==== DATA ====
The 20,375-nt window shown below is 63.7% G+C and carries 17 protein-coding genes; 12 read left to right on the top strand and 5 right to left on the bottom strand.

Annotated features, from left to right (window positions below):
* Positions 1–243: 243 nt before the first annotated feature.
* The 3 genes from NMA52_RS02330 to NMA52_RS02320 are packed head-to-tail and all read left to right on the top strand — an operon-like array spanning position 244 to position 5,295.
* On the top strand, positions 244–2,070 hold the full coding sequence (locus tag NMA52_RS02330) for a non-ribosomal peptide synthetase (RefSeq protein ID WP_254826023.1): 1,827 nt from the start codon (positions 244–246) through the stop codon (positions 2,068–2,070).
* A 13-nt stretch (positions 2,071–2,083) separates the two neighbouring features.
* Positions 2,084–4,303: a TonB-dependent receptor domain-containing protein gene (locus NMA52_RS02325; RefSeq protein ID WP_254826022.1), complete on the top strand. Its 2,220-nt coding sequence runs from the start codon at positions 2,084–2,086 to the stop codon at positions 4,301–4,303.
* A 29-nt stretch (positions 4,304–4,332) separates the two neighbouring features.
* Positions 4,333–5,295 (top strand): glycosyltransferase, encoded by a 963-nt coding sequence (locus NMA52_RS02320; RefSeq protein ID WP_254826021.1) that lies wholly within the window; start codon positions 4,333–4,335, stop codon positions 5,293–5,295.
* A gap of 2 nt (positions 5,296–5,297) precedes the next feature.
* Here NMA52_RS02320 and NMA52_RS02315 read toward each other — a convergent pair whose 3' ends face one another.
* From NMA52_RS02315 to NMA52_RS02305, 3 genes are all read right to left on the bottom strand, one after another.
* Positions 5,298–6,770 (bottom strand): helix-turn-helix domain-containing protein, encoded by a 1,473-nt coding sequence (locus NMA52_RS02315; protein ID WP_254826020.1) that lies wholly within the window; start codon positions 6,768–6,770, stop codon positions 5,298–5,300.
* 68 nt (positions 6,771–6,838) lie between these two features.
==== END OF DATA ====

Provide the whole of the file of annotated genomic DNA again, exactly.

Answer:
The 20,375-nt window shown below is 63.7% G+C and carries 17 protein-coding genes; 12 read left to right on the top strand and 5 right to left on the bottom strand.

Annotated features, from left to right (window positions below):
* Positions 1–243: 243 nt before the first annotated feature.
* The 3 genes from NMA52_RS02330 to NMA52_RS02320 are packed head-to-tail and all read left to right on the top strand — an operon-like array spanning position 244 to position 5,295.
* On the top strand, positions 244–2,070 hold the full coding sequence (locus tag NMA52_RS02330) for a non-ribosomal peptide synthetase (RefSeq protein ID WP_254826023.1): 1,827 nt from the start codon (positions 244–246) through the stop codon (positions 2,068–2,070).
* A 13-nt stretch (positions 2,071–2,083) separates the two neighbouring features.
* Positions 2,084–4,303: a TonB-dependent receptor domain-containing protein gene (locus NMA52_RS02325; RefSeq protein ID WP_254826022.1), complete on the top strand. Its 2,220-nt coding sequence runs from the start codon at positions 2,084–2,086 to the stop codon at positions 4,301–4,303.
* A 29-nt stretch (positions 4,304–4,332) separates the two neighbouring features.
* Positions 4,333–5,295 (top strand): glycosyltransferase, encoded by a 963-nt coding sequence (locus NMA52_RS02320; RefSeq protein ID WP_254826021.1) that lies wholly within the window; start codon positions 4,333–4,335, stop codon positions 5,293–5,295.
* A gap of 2 nt (positions 5,296–5,297) precedes the next feature.
* Here NMA52_RS02320 and NMA52_RS02315 read toward each other — a convergent pair whose 3' ends face one another.
* From NMA52_RS02315 to NMA52_RS02305, 3 genes are all read right to left on the bottom strand, one after another.
* Positions 5,298–6,770 (bottom strand): helix-turn-helix domain-containing protein, encoded by a 1,473-nt coding sequence (locus NMA52_RS02315; protein ID WP_254826020.1) that lies wholly within the window; start codon positions 6,768–6,770, stop codon positions 5,298–5,300.
* 68 nt (positions 6,771–6,838) lie between these two features.